The methods.

As mentioned earlier, the Keeler system is not well organized, nor was it ever presented in a formal plan. But by reading through all of Halls published writings on the communications, one finds that a detailed system for inducing OBEs was delivered piecemeal during the course of the Keeler sittings. The first attempt to codify these suggestions was made by Dr. Robert Crookall in 1964, but even his presentation is very unsystematic and unsatisfactory.

The Keeler system is roughly composed of three concordant aspects.

  • Adjusting the diet - The first is a diet plan that the student must follow in order to achieve the ability to have OBEs. This phase is crucial to the success of the entire system, although it has usually been downplayed by those few writers aware of this material.
  • Visualisation - The second part of the system consists of several specific visualization exercises that the student should employ after he or she has been on the diet.
  • Controlled breathing - The third part concerns certain breathing exercises to be executed at the same time as the visualization techniques.

No one aspect of the system was given special emphasis.  Summarizing from Hall's writings, the diet can be constructed as follows:

Adjusting the diet

  1. The student should begin by either fasting or by cutting down intake.
  2. No food of any sort should be eaten just before on OBE attempt.  Overeating may bar any success at OBE travel
  3. No meat should be eaten during the training program.
  4. The diet should consist mainly of fruits and vegetables.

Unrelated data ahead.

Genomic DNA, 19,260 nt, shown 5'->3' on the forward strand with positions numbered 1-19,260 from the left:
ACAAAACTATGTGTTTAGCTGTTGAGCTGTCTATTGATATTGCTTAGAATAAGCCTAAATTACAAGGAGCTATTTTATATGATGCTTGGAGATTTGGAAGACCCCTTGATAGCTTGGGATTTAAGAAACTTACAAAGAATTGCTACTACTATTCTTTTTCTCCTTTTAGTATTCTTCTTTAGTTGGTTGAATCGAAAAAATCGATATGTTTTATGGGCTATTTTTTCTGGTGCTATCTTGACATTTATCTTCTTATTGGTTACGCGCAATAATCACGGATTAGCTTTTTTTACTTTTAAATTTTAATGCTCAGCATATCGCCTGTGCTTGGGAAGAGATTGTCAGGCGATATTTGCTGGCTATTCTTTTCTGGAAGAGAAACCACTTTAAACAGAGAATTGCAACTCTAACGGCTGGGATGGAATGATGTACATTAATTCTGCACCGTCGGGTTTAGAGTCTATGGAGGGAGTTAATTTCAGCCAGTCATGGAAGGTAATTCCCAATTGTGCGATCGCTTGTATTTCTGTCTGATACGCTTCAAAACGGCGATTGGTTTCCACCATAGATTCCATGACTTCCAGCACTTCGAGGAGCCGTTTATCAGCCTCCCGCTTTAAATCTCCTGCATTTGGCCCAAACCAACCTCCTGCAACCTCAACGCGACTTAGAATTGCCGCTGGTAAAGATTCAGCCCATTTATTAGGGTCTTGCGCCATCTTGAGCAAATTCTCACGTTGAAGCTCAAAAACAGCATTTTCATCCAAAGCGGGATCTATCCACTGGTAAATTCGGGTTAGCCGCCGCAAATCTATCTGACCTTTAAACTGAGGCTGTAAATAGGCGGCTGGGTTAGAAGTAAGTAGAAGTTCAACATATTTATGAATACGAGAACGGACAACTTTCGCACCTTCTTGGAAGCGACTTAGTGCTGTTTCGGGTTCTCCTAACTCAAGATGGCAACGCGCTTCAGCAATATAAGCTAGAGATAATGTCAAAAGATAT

5. Carrots are extremely beneficial.
  6. Raw eggs are favorable to the diet and to OB release.
  7. No nuts of any kind are to be eaten,
  8. Peanuts are especially bad.*
  9. Liquids of all types are beneficial, but are not to be used in excess.

*l have placed peanuts in a separate category since they are not actually nuts but belong to the pea family. 

At face value, there does not seem to be anything surprising in this diet. It is generally balanced, and one young doctor to whom I showed it (without commenting on what it was meant for) noted how close it was to the famous Scarsdale Diet. His only question was why poultry wasn't included! The diet is not exclusive, either. According to Minnie Keeler's communicators, it need be followed only during the student's initial training period. After he or she has learned or acquired the ability to leave the body, the diet may be disregarded. There is, however, a correlary to the diet. During the time of experiments, the student is to abstain completely from all alcohol, tobacco, or drugs.

Separation